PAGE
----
Keeping it real, mom style

So after my mom, my most dedicated (only?) reader, saw my post about hostess envy, about wanting to be able to throw parties that feature large quantities of black truffles and meats mail ordered from D’Artagnan, she sent me the following email.

Read your last blog this morning, and I, also, am having a dinner party.

Menu: Boiled shrimp, boiled new red potatoes, boiled sausage, and boiled corn on the cob–all in one large pot with the same water and crab boil. Cook and drain.

To serve: Cover table with butcher paper.

Dump all food onto the table.

Eat everything with hands, no need for fancy plates or silverware.

Have plenty of Cheatah Mojitas,or beer before, during, and afterwards.

Dessert: San Antonio River Mud [which, if I recall correctly, is some goopy, chocolately graham cracker pie]

She sent the following pictures, before …

And after …

The thing is, I would have totally loved to have been at this party (I loved  old-fashioned shrimp boils when I was growing up  on the Gulf Coast). A good thing to remember when I’m knocking myself out making layer cake or lamenting my lack of black truffles.

Speaking of which, a recap on my dinner party coming up soon …


Hostess Envy

Last night I read an article published in the New York Times in 2000 by William Grimes called “Dinner for 7: What Could Be Easier,” describing an elaborate dinner party he hosted that year. I recognized my own process several times in the article, like when Grimes is “float[ing] in a dreamlike state” contemplating dishes like Thomas Keller’s foie gras au torchon before settling on something (a little) less elaborate. I always have this impulse before I throw a party, and in fact I call it the “Thomas Keller moment,” when I’m planning to make his confit of pork belly before I tally up the amount of time it would take to make it … the four other courses I’m planning.

The following especially struck a chord with my mood at the moment:

The dinner-party instinct is irrational. More often than not, entertaining involves blood, sweat and tears. It can be a one-way ticket to recrimination and regret. For the guests, of course, it’s a sweet deal. They bring a bottle wine or a bouquet and, presto!, they’re inside the velvet rope, ready for a stress-free evening of food and wine. For the hosts, the point can seem more obscure, especially an hour before the guests arrive, and more especially an hour after they leave

But still the urge strikes, again and again.

Can you tell I’m struggling with the menu and planning for a dinner I’m having in two days? I primarily blame the weather. After a blissfully cool summer the temperature jumped up to 101 degrees today, and I’m finding it dreadfully hard to motivate to run around from store to store or stand over the stove making stock. Right now I’m waiting for sunset–or at least until it drops below 90 degrees–before I head to the kitchen to make the pastry cream that’s going into dessert.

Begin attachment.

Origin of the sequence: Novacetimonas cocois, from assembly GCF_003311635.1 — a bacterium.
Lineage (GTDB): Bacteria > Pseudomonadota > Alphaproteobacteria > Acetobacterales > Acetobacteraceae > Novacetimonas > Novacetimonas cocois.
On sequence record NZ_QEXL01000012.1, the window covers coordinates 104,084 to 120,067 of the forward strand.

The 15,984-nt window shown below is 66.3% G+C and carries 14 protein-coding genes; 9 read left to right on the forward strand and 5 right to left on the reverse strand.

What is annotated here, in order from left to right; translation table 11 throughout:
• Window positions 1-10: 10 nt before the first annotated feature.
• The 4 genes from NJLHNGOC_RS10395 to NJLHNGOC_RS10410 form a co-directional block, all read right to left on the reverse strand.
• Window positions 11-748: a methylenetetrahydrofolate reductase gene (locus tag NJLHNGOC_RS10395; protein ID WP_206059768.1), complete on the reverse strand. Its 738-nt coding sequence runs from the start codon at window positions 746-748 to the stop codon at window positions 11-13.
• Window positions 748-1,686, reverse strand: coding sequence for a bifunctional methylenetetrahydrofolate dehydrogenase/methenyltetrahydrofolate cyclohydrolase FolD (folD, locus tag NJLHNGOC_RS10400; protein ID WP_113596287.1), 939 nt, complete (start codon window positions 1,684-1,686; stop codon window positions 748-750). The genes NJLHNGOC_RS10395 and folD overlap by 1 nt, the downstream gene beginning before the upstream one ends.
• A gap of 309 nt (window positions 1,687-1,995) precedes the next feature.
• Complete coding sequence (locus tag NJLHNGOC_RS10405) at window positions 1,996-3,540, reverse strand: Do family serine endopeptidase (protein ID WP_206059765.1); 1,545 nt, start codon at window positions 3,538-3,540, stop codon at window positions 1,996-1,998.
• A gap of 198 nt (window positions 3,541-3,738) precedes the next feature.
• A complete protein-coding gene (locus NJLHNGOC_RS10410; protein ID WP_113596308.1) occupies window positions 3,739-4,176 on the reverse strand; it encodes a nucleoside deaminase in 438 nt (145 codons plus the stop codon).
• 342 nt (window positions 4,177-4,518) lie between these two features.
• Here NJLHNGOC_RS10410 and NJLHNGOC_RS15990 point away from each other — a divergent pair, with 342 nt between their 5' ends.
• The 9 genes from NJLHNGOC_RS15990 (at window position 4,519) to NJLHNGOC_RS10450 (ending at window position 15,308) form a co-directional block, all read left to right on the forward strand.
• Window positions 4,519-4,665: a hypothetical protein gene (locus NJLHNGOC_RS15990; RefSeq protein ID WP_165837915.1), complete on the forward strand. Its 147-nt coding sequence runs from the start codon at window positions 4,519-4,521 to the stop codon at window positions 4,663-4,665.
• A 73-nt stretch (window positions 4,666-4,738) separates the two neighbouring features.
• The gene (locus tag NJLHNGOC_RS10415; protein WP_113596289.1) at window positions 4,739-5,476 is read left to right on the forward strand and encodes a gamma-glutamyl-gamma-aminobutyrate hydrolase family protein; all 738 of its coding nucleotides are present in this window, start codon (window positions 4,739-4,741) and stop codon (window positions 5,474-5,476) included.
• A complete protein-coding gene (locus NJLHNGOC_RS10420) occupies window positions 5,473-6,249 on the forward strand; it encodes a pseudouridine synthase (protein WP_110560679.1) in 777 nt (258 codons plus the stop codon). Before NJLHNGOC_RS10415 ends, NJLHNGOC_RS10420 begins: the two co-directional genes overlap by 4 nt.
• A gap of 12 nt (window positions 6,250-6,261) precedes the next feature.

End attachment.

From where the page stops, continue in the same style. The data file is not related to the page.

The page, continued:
Honestly, I’m looking forward to the party–or at least I will be when the heat wave breaks tomorrow and I shake myself out of this heat-induced lethargy–but I must confess to a serious case of hostess envy after reading this article. In addition to dedicating what seems like days shopping and prepping, Grimes buys the following:

  • Rabbit from D’Artagnan
  • Venison, black truffles, and mushrooms from Urbani
  • A selection of fine Alsatian wines
  • Additional wine glasses and a pizza stone
  • Flowers for two different arrangements

This is, of course, in addition to various meat from the butcher and vegetables and other ingredients from an expensive grocer on Manhattan’s Upper East Side.

Perhaps if I entertained less often, I could afford to bust out with the truffles new stemware for a party, but as it is, I have to consider every expense. But rest assured, when I win the lottery, I’m putting in a huge order with Tsar Nicoulai Caviar and chilling an ocean of Veuve Clicquot La Grande Dame.

On my mom and cocktail snobbery

I often describe myself as a cocktail geek, but I try not to be a terrible cocktail snob. It’s one thing to enjoy geeking out about agricole rums and homemade brandied cherries (as I love to do), but it’s another to disdain a drink just because it doesn’t contain seven different artisanal ingredients available at Cask.

But perhaps I need to work on my snobbery co-efficient because I got this funny email from my mom this morning:

Have enjoyed reading your blog and sent it along to a couple of friends.  I thought about sending this idea through the blog, but then remembered that you might be the one choosing my nursing home, so decided not to embarrass you.  However, my friends have decided that I have invented a wonderful drink, which they have named “Wilma’s Cheetah Mojita.”


Bottle of Simply Limeade (purchased in any super market, usually in the aisle with the orange juice, not frozen)